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18/02/2015 | Argentina - Fallout Over Argentine Prosecutor’s Death Draws International Tensions

Jonathan Gilbert

Fallout from the mysterious death of a federal prosecutor raised diplomatic tensions between Argentina and the United States on Tuesday, on the eve of a controversial march in the prosecutor’s honor that has fueled unease between the government and parts of the judiciary.


In a letter to Secretary of State John Kerry, Héctor Timerman, Argentina’s foreign minister, said the country should not tolerate being a “theater for operations of politics, intelligence or, even worse, more serious actions, because of conflicts that are completely unconnected with its history,” adding that Argentina had no strategic interests in the Middle East.

Days before his death on Jan. 18, the prosecutor, Alberto Nisman, had accused Mr. Timerman and President Cristina Fernández de Kirchner of trying to derail his investigation into the fatal bombing in 1994 of a Jewish community center in Buenos Aires by conspiring to shield Iranians from his charges that they had planned the attack.

“Argentina is observing with great concern the increasing frequency with which many countries are used as stages for the intervention of other states to set out disputes in function of their own geopolitical interests,” Mr. Timerman wrote in the letter, which he read aloud at a news conference. “My country rejects these actions and tries to ensure they do not happen in its territory.” Mr. Timerman, who sent a near-identical letter to the foreign minister of Israel, reminded foreign diplomatic officials that they should not interfere in Argentina’s domestic issues. In a phone call on Tuesday, Mr. Timerman said he would not elaborate on his written remarks. A spokeswoman for the United States Embassy in Argentina also declined to comment.

Responding to Mr. Timerman’s plea for the United States government to take up the issue of the 1994 bombing in its talks with Iran over nuclear issues, Jen Psaki, a spokeswoman for the State Department, said she was not aware of any plans to do so.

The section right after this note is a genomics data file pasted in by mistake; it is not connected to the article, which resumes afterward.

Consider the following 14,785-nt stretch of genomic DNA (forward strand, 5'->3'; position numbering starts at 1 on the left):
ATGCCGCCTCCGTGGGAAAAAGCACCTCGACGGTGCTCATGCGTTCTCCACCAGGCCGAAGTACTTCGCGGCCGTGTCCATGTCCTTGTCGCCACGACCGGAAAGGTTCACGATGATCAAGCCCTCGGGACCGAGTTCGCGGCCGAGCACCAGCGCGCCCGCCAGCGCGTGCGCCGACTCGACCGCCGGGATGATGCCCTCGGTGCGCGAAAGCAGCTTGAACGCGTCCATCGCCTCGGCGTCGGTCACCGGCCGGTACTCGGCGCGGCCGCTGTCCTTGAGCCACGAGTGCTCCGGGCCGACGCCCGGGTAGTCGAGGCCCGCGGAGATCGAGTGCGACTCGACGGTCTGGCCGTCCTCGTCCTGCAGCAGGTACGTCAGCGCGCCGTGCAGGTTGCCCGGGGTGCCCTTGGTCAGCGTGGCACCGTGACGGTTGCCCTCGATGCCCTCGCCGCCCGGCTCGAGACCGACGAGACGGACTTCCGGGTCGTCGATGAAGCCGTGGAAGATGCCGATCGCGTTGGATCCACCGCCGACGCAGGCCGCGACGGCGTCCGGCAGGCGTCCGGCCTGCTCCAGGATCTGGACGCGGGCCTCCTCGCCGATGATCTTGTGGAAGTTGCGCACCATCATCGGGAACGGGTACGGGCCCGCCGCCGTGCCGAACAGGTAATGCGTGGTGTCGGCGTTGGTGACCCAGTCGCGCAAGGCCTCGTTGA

“There is a great paralysis in the government about how to resolve this institutional crisis,” said Carlos Germano, a political analyst in Buenos Aires. “It’s turning to the old saying that there’s no better defense than a good attack, and the United States is the easiest target,” he added, referring to tensions between the United States and Latin American countries.

Mr. Timerman has challenged the central premise of Mr. Nisman’s criminal complaint by pointing to an email from the former secretary general of Interpol that says Mr. Timerman never lobbied to lift international arrest warrants for the Iranians.

A prosecutor revived Mr. Nisman’s complaint last week, seeking to charge Mrs. Kirchner and Mr. Timerman. The government said the revival of the complaint and a march planned for Wednesday in Mr. Nisman’s honor by a group of prosecutors amounted to a judicial coup. Members of the political opposition and other Argentines unhappy with the government plan to attend the march, leading Mrs. Kirchner’s supporters to denounce it as “political opportunism.”

In speeches Mrs. Kirchner delivered in Patagonia over the weekend, she did not explicitly mention the fallout from Mr. Nisman’s death.

But she did post comments on Facebook from a speech last week in which she spoke out against unspecified influences abroad, implying that they were meddling in Argentina’s affairs.

Investigators are still trying to establish whether Mr. Nisman, who was found dead of a bullet wound to the head, shot himself or was killed. Some Argentines believe the government had a hand in the events surrounding his death. But Mrs. Kirchner has cast suspicion on a rogue spymaster recently ousted from Argentina’s main intelligence agency. She has suggested that the spymaster, Antonio Stiuso, manipulated Mr. Nisman by feeding him misleading information for his case against her.

NY Times (Estados Unidos)


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